There is an equally striking difference among the disputed prophecies themselves, and one of no small moment as a subsidiary indication of their origin. We have already spoken of the difference of tone between parts of the latter half of the book; and, when we compare the disputed prophecies of the former half with the Prophecy of Israel's Restoration, how inferior (with all reverence be it said) do they appear! Truly “in many parts and many manners did God speak ” in this composite book of Isaiah! To the Prophecy of Restoration we may fitly apply the words, too gracious and too subtly chosen to be translated, of Renan, “ ce second Isaie, dont l'arne lumineuse semble comme imprégnée, six cent ans d'avance, de toutes les rosées, de tous les parfums de l'avenir ” (L'Antéchrist, p. 464); though, indeed, the common verdict of sympathetic readers sums up the sentence in a single phrase-“ the Evangelical Prophet.” The freedom and the inexhaustibleness of the undeserved grace of God is a subject to which this gifted son constantly returns with “ a monotony which is never monotonous.” The defect of the disputed prophecies in the former part of the book (a defect, as long as we regard them in isolation, and not as supplemented by those which come after) is that they emphasize too much for the Christian sentiment the stern, destructive side of the series of divine inter positions in the latter days.

VI. The Cyrus Inscriptions.-Perhaps one of the most important contributions to the study of II. Isaiah has been the discovery, of two cuneiform texts relative to the fall of Babylon and the religious policy of Cyrus. The results are not favourable to a mechanical view of prophecy as involving absolute accuracy of statement. Cyrus appears in the unassailable authentic cylinder inscription i“ as a complete religious indifferentist, willing to go through any amount of ceremonies to soothe the prejudices of a susceptible population.” He preserves a strange and significant silence with regard to Ahura-mazda, the supreme God of Zoroastrianism, and in fact can- hardly have been a Zoroastrian believer at all. On the historical and religious bearings of these two inscriptions the reader may be referred to the article “ Cyrus ” in the Encyclopaedia Biblica and the essay on “ II. Isaiah and the Inscriptions ” in Cheyne's Prophecies of Isaiah, vol. ii. It may, with all reverence, be added that our estimate of prophecy must be brought into harmony with facts, not facts with our preconceived theory of inspiration.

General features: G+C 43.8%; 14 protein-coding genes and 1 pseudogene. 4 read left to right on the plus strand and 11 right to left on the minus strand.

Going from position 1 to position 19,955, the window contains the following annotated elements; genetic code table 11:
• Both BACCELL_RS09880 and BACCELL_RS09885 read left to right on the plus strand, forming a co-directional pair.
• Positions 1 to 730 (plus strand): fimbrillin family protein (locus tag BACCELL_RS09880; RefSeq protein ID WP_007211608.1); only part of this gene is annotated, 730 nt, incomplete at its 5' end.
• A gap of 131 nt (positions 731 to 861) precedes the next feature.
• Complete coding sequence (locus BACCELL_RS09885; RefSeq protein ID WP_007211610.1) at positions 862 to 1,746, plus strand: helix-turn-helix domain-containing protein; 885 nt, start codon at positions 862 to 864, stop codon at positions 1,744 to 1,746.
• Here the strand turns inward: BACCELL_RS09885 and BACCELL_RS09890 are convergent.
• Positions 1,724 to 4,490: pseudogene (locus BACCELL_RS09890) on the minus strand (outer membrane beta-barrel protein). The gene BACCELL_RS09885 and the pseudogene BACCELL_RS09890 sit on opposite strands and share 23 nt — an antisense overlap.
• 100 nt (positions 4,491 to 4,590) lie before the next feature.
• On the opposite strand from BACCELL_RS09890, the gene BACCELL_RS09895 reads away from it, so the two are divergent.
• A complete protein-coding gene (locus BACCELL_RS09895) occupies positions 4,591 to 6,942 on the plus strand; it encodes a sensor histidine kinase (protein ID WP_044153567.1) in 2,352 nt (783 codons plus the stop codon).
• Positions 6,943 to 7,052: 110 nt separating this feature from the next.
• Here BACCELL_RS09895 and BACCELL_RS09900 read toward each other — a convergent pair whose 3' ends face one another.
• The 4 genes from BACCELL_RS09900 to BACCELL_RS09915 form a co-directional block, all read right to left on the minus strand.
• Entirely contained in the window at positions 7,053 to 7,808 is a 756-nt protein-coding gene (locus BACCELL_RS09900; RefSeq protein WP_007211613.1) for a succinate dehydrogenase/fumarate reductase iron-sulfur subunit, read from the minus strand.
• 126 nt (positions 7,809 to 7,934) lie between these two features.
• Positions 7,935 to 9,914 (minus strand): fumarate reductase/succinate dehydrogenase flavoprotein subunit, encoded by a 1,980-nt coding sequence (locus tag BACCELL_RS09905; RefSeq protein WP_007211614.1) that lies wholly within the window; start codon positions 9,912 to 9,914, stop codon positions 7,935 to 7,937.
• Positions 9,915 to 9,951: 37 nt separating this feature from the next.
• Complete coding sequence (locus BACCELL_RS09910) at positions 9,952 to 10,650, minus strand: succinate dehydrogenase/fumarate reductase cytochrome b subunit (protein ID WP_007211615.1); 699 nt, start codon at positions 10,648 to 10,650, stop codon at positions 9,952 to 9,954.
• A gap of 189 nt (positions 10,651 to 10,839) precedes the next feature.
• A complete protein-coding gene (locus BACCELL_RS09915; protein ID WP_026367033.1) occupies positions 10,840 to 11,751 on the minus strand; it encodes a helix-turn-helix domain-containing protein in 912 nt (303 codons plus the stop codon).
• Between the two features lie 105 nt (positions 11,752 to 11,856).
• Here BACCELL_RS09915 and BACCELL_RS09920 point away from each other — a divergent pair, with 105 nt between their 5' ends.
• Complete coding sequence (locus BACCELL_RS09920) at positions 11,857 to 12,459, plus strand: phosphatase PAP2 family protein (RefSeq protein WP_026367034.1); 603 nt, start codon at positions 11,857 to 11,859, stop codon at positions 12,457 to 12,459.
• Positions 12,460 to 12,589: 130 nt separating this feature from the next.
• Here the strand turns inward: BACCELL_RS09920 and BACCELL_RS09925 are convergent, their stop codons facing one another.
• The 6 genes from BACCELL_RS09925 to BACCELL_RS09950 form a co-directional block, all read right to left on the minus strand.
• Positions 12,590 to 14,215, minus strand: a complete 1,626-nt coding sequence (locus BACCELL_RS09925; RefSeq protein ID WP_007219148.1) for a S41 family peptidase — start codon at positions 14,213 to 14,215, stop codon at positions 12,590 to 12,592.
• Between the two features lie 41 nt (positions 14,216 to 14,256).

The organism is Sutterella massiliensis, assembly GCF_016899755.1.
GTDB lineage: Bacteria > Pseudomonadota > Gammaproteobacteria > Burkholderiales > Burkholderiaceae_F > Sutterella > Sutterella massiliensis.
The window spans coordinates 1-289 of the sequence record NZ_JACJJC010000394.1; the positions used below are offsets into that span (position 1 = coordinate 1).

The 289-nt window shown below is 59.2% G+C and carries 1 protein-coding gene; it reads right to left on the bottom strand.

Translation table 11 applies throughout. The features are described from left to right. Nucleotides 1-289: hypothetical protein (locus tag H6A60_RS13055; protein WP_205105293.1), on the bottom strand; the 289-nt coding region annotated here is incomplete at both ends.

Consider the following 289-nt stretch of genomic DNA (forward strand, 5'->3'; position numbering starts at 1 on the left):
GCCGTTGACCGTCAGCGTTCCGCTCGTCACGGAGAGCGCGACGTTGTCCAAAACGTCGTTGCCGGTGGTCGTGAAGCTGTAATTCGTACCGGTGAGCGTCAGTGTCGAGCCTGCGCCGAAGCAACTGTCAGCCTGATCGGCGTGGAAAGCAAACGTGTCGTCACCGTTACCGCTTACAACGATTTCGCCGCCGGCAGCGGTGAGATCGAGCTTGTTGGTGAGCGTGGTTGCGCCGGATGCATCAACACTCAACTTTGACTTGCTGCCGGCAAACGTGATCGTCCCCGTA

Authorities.-Lowth, Isaiah: a new translation, with a preliminary dissertation and notes (1778); Gesenius, Der Proph. Jes. (1821); Hitzig, Der Proph. Jes. (1833); Delitzsch, Der Pr. Jes. (4th ed., 1889); Dillmann-Kittel, Isaiah (1898); Duhm (1892; 2nd ed., 1902); Marti (1900); Cheyne, The Prophecies of Isaiah (2 vols., 1880-1881); Introd. to Book of Isaiah (1898); “ The Book of the Prophet Isaiah, " in Paul Haupt's Polychrome Bible (1898); S. R. Driver, Isaiah, his life and times (1888); J. Skinner, “ The Book of Isaiah, " in Cambridge Bible (2 vols., 1896, 1898); G. A. Smith, 1n Expositor's Bible (2 vols., 1888, 1890); Condamin (Rom. Cath.) (1905); G. H. Box (1908); Article on Isaiah in Ency. Bib. bi Cheyne; in Hastings' Diet. of the Bible by Prof. G. A. Smith. R. Kennett's Schweich Lecture (1909), The Composition of the Book of Isaiah in the 3Li, ght of Archaeology and History, an interesting attempt at a synthesis of results, is a brightly written but scholarly sketch of the growth of the book of Isaiah, which went on till the' great success of the Jews under Judas Maccabaeus. The outbursts of triumph (e.g. Isa. ix. 2-7) are assigned to this period. The most original statement is perhaps the view that the words of Isaiah were preserved orally by his disciples, and did not see the light (in a revised form) till a considerable time after the crystallization of the refor s of josiah into laws.

ISAIAH, ASCENSION OF, an apocryphal book of the Old Testament. The Ascension of Isaiah is a composite work of very great interest. In its present form it is probably not older than the latter half of the 2nd century of our era. Its various constituents, however, and of these there were three—the Martyrdom of Isaiah, the Testament of Hezekiah and the Vision of Isaiah—circulated independently as early as the 1st century. The first of these was of Jewish origin, and is of less interest than the other two, which were the work of Christian writers. The Vision of Isaiah is important for the knowledge it affords us of